A decision earlier this year out of the Delaware Court of Chancery (In re: Appraisal of The Orchard Enterprises, Inc., C.A. No. 5713-CS, Decided: July 18, 2012) addresses certain fundamental questions about how a target company’s stock should be valued for purposes of statutory appraisal in a merger. The court’s opinion clarifies, but has also created some uncertainty around, how liquidation preferences of preferred stock affect such appraisals, and has led many to question previous assumptions about how liquidation preferences are to be factored into appraisal values.

The court in this case issued its post-trial decision in an appraisal arising out of a merger where the common stockholders of The Orchard Enterprises, Inc. were cashed out by Orchard’s controlling stockholder, Dimensional Associates, LLC. Orchard is in the retail music business—commercializing its licensed music catalogue and other digital content and selling through digital stores such as Amazon and iTunes. The company was traded on The Nasdaq Stock Market (Nasdaq) until 2009 when Dimensional (a private equity firm then holding 42.5% of the common and practically all of the preferred stock of Orchard, effectively giving Dimensional 53% voting power over Orchard’s outstanding capital stock) acquired the remaining common stock of Orchard that it did not already own as part of a “going private” merger.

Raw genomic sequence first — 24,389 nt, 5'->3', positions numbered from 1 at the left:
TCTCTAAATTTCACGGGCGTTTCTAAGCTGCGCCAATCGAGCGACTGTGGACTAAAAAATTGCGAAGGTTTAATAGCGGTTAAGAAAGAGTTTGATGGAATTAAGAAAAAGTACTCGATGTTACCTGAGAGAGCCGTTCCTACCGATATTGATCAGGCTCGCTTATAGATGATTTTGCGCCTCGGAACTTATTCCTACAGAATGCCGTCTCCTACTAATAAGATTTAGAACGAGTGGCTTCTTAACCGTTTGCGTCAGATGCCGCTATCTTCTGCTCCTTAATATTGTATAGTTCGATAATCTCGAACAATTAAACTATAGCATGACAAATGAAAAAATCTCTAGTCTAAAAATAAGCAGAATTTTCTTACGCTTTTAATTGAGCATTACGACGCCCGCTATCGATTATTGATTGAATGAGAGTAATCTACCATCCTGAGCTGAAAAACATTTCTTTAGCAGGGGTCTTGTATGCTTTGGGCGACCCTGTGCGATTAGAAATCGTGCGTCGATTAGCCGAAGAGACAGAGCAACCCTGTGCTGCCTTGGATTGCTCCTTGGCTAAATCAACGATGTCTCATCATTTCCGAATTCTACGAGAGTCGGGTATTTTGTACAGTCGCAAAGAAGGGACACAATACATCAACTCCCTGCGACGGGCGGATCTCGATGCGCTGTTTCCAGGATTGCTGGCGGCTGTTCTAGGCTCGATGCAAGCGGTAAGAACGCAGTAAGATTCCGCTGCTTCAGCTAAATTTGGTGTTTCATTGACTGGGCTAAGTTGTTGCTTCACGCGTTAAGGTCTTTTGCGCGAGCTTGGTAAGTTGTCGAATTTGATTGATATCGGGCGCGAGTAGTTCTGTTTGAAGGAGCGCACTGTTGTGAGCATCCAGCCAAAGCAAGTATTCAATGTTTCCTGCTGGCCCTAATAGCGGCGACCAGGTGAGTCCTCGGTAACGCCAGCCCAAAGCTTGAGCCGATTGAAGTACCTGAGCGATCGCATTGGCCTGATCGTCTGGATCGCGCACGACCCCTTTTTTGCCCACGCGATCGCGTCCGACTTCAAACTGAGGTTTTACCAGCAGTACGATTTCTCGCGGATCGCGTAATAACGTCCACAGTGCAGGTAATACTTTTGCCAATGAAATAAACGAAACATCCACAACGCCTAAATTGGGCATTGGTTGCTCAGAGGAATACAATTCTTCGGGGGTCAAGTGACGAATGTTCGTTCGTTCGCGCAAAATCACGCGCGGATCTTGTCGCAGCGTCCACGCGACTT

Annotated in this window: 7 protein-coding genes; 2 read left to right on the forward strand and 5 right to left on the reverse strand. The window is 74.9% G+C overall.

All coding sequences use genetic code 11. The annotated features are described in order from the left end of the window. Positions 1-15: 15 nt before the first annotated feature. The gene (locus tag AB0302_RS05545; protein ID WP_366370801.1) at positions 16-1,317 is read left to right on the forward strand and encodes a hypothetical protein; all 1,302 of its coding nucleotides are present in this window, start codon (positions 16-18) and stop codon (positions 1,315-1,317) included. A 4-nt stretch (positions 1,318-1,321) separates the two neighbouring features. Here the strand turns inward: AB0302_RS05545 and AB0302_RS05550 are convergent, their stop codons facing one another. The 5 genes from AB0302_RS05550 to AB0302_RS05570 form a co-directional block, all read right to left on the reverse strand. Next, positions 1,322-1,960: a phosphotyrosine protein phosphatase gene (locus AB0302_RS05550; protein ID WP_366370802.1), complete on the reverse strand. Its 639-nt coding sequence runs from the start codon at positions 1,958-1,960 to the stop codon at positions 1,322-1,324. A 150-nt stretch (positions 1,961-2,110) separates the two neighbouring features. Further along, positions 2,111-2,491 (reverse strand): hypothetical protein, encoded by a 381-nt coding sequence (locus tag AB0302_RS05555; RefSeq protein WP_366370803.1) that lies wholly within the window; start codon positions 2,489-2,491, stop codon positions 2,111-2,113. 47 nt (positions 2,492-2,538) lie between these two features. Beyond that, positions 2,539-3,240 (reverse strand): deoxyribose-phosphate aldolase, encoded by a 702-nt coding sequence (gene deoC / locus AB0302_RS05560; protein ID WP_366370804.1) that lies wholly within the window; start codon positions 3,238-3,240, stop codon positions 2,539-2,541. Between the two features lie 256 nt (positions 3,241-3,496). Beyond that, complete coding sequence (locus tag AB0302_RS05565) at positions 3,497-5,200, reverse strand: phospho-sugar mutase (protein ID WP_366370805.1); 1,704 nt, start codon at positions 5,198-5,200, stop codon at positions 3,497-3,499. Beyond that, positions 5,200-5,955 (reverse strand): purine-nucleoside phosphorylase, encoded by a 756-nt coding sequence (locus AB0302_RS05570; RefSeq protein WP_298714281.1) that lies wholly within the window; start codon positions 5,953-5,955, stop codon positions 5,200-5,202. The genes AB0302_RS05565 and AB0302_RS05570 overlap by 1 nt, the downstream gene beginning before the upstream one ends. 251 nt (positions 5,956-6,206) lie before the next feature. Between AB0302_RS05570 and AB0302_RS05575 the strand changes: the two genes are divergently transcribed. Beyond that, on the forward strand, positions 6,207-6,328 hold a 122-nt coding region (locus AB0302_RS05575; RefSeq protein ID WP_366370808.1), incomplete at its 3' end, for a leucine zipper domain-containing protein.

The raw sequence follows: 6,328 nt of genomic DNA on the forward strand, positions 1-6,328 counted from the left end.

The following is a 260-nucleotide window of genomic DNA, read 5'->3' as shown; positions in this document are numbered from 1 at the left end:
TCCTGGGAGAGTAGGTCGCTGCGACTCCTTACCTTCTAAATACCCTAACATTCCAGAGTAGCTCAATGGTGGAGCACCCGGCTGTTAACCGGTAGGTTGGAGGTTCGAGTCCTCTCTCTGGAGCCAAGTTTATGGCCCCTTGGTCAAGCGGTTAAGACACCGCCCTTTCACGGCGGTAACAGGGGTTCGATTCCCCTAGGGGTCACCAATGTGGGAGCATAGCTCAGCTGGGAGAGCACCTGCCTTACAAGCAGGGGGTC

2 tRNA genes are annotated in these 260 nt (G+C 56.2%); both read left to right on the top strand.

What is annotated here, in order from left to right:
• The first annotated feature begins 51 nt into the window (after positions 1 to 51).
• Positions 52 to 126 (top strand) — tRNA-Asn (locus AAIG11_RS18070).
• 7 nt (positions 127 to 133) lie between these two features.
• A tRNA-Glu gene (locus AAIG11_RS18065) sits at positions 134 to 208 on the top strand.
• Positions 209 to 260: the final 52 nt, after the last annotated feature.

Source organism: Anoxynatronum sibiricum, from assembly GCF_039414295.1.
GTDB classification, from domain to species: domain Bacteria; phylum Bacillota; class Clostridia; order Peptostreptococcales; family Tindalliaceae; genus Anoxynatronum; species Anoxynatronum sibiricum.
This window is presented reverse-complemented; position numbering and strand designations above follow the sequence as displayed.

Pursuant to the terms of the merger, the other common stockholders of Orchard were cashed out by Dimensional at a price of $2.05 per share. The petitioners, however, claimed that each share of Orchard common stock was worth $5.42 as of the date of the merger. The disparity in value was attributable to the differing treatment of a $25 million liquidation preference in favor of the holders of Orchard preferred stock. Under the company’s Certificate of Designations, a liquidation preference would be owed to the holders of Orchard preferred stock upon (i) a liquidation, (ii) a sale or exclusive license of all or substantially all of the company’s assets leading to liquidation, or (iii) a sale of control of the company to an unrelated third party. Liquidation preferences are common among companies backed by private equity or venture capital and provide investors with a first bite at the apple to receive a specified return upon the occurrence of a liquidity event. Orchard claimed that a $25 million liquidation preference owing to the preferred stock upon a liquidity event must be deducted from the enterprise value of the company before calculating the value of its common stock in the statutory appraisal. The petitioners argued, however, that because the liquidation preference was not triggered by the merger and the preferred stock continued to be outstanding following the merger, the $25 million liquidation preference should not be deducted from the enterprise value before calculating the value of the common stock.#